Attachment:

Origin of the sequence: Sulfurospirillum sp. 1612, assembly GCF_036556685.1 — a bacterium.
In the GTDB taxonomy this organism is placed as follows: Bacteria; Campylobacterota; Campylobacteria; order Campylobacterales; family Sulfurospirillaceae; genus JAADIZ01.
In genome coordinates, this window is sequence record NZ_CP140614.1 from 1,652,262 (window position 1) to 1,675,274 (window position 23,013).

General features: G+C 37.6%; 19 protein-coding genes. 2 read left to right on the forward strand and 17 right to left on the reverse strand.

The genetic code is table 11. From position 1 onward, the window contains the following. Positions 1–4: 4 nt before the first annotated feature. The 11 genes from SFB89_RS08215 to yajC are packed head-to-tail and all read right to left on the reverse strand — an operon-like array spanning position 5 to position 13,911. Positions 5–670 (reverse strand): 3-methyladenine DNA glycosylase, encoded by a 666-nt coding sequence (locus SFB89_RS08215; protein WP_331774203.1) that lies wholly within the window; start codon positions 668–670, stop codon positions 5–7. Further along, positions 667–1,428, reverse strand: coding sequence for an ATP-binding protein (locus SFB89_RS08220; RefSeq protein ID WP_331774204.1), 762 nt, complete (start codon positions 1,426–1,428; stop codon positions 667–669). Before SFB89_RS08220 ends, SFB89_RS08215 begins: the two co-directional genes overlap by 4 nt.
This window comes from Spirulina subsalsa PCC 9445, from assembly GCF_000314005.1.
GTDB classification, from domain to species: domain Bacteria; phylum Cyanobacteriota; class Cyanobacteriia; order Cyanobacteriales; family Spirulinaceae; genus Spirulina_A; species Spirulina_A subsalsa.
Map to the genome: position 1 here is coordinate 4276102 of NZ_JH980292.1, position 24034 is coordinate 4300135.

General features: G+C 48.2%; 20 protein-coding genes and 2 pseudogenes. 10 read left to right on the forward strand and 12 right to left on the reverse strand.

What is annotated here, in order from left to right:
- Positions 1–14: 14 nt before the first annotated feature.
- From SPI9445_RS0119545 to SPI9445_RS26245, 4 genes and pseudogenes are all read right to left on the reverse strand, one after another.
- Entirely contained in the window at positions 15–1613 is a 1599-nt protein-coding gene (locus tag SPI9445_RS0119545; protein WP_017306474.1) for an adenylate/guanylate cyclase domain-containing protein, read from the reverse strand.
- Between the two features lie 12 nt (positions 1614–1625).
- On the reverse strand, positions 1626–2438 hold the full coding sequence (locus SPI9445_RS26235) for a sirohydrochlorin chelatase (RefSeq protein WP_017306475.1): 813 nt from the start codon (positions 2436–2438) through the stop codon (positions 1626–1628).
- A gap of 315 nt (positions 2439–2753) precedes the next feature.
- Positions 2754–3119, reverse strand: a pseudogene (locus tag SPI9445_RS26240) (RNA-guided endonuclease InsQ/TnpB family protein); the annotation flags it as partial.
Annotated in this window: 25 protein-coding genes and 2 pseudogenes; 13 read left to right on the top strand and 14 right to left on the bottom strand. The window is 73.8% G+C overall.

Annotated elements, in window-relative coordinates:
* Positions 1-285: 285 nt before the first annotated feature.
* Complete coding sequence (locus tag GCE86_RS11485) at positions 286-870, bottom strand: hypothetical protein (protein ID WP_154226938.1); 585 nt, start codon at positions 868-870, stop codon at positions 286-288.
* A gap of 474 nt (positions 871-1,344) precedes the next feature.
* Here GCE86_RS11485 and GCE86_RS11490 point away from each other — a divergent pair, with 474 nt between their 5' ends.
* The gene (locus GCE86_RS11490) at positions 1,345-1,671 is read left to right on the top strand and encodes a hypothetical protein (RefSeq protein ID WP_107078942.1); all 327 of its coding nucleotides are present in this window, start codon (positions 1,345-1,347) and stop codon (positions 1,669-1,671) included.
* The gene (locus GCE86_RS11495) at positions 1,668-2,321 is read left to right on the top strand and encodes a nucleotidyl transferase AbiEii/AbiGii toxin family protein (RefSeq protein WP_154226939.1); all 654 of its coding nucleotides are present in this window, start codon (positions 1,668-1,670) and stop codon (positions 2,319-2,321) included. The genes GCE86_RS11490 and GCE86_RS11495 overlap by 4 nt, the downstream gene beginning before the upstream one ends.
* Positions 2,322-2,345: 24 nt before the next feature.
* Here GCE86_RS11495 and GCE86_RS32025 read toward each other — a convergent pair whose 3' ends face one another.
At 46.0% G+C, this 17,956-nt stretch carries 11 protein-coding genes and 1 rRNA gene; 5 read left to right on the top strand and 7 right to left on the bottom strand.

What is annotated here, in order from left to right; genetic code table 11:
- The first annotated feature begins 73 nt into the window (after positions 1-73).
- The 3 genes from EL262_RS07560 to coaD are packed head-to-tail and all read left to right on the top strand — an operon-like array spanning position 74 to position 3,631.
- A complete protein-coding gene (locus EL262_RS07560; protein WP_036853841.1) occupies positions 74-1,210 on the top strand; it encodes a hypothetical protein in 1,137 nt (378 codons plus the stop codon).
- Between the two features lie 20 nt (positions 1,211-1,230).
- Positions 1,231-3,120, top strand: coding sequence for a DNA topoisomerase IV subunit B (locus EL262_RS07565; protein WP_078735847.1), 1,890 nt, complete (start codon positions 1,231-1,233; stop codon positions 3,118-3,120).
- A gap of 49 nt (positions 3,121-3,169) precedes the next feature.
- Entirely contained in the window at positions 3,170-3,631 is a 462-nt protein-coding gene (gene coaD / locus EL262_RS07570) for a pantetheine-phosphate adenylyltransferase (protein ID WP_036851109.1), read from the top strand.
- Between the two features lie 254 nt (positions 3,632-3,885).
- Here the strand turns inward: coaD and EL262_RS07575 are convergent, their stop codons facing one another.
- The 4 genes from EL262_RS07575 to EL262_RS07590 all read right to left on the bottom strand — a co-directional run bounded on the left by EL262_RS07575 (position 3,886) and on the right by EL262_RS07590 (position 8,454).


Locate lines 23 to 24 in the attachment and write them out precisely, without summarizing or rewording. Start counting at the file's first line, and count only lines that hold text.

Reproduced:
* Here GCE86_RS11485 and GCE86_RS11490 point away from each other — a divergent pair, with 474 nt between their 5' ends.
* The gene (locus GCE86_RS11490) at positions 1,345-1,671 is read left to right on the top strand and encodes a hypothetical protein (RefSeq protein ID WP_107078942.1); all 327 of its coding nucleotides are present in this window, start codon (positions 1,345-1,347) and stop codon (positions 1,669-1,671) included.